Yes, right. It can be just one cell also. But we agree that the cell is the building block of life. But then, what are the building blocks of these building blocks? What is life actually made of?
I will tell you!
At the most basic level, we are made of atoms, just like all matter is. Living things are mainly composed of the following ingredients:
Carbon Hydrogen Nitrogen Oxygen Phosphorus Sulfur
But we don't have these in our bodies as pure elements. You don't have bits of graphite floating in your blood stream or anything. We have these elements arranged in various combinations, making large molecules.
There are 4 main types of these molecules, and they might sound very familiar to you: proteins, carbohydrates, lipids, and nucleic acids.
ProteinProteins are responsible for a lot of the structure in a cell and your body. When you look at yourself in the mirror, most of what you notice about yourself is protein. Your hair, your skin, your eye color. These are the workings of protein. As I've mentioned before, DNA (in all its wisdom) has instructions for making protein, which is what makes you who you are.
The process of forming a thought or having an emotion is run by proteins. Neurons release proteins that trigger other neurons, and so on like dominoes it goes until you have flashes in your brain that you interpret as, "I'm sad that I dropped my Oreo on the floor."
CarbohydrateCarbohydrates are sugars, but this varies from simple sugars like regular table sugar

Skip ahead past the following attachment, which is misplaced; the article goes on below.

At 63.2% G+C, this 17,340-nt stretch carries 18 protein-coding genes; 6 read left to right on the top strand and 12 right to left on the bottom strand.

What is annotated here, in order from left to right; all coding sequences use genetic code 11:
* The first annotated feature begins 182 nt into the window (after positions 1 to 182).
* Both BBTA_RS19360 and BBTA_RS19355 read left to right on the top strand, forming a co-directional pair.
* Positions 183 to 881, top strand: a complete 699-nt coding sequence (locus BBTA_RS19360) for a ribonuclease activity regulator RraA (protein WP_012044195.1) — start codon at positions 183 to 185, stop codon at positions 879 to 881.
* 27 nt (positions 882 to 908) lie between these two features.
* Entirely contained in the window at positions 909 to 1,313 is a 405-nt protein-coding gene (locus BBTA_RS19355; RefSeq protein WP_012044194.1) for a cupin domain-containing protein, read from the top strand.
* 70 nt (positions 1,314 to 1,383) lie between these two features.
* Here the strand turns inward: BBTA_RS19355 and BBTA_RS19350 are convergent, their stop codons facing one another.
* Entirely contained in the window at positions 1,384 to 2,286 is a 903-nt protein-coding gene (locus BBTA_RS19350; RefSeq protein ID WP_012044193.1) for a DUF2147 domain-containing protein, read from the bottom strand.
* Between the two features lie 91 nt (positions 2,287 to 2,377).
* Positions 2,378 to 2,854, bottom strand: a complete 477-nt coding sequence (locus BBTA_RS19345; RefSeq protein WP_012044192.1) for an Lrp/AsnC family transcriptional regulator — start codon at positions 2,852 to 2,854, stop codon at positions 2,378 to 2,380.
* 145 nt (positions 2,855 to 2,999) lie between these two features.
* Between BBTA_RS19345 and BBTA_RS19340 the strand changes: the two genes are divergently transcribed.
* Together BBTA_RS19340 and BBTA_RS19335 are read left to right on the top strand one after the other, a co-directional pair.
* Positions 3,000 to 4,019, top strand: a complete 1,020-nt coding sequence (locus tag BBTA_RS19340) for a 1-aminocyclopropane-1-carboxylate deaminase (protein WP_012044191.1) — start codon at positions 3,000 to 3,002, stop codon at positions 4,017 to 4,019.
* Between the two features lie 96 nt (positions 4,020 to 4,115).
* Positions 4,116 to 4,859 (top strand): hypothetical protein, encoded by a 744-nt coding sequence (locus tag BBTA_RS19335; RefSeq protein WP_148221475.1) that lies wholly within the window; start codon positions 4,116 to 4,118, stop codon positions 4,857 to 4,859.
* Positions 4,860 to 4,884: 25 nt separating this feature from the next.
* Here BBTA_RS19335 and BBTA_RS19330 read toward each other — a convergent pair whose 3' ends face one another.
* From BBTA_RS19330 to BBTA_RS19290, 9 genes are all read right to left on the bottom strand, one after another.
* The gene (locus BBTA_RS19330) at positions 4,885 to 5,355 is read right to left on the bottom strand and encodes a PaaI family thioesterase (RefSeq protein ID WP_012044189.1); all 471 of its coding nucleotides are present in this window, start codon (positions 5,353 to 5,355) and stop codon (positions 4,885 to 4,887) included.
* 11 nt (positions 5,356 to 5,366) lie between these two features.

Sugars can be drawn as a hexagon because they actually are this shape. It's also a lot easier:
Cellulose is made of long chains of sugars, and plants use it in their cell walls for structure. We humans can't digest cellulose. We can't break any bonds and get any energy from it. This is why celery has almost no calories. But having cellulose run through our digestive system is good for cleaning the intestines and moving things along, as they say. You may be more familiar with the common name of cellulose: fiber.
Starch and glycogen are forms of sugar for long term energy storage. Starch is the plant variety (hellooooo potatoes), and glycogen is the animal equivalent.
LipidLipids are fats. Lovely, lovely, lovely fats. The basic fat, called a triglyceride, looks like a sideways jellyfish.
(I should say jelly, not jellyfish, for they are not fish. But jellyfish is just so fun to say.)
The legs of the jelly are fatty acids--long chains of carbon and hydrogen. Because the chains are so long and there are so many bonds, lipids store a LOT of energy, which is why people try not to have too much of them in their diet. But oh, they taste so good. The long chains slipping and sliding past each other is responsible for the oily nature of fats. I'm getting hungry.
Lipids are very important to every single cell, because they make a fabulous cell membrane. To be exact, membranes are made of phospholipids, which are phosphate "heads" with 2 fatty acid tails. It's actually kind of a cute little guy.
Nucleic AcidNucleic acids are the information storage molecule. You have your long term storage in your DNA (deoxyribonucleic acid), and your short term storage in your RNA (ribonucleic acid).
Want to know the difference between them? They both have "ribo" in their name because of a sugar called ribose. RNA has plain ol' ribose, and DNA has a form of ribose minus one oxygen atom, so it's called de-oxy to show very clearly that it has one less oxygen. You probably didn't want to know that, but oh well, it's too late now.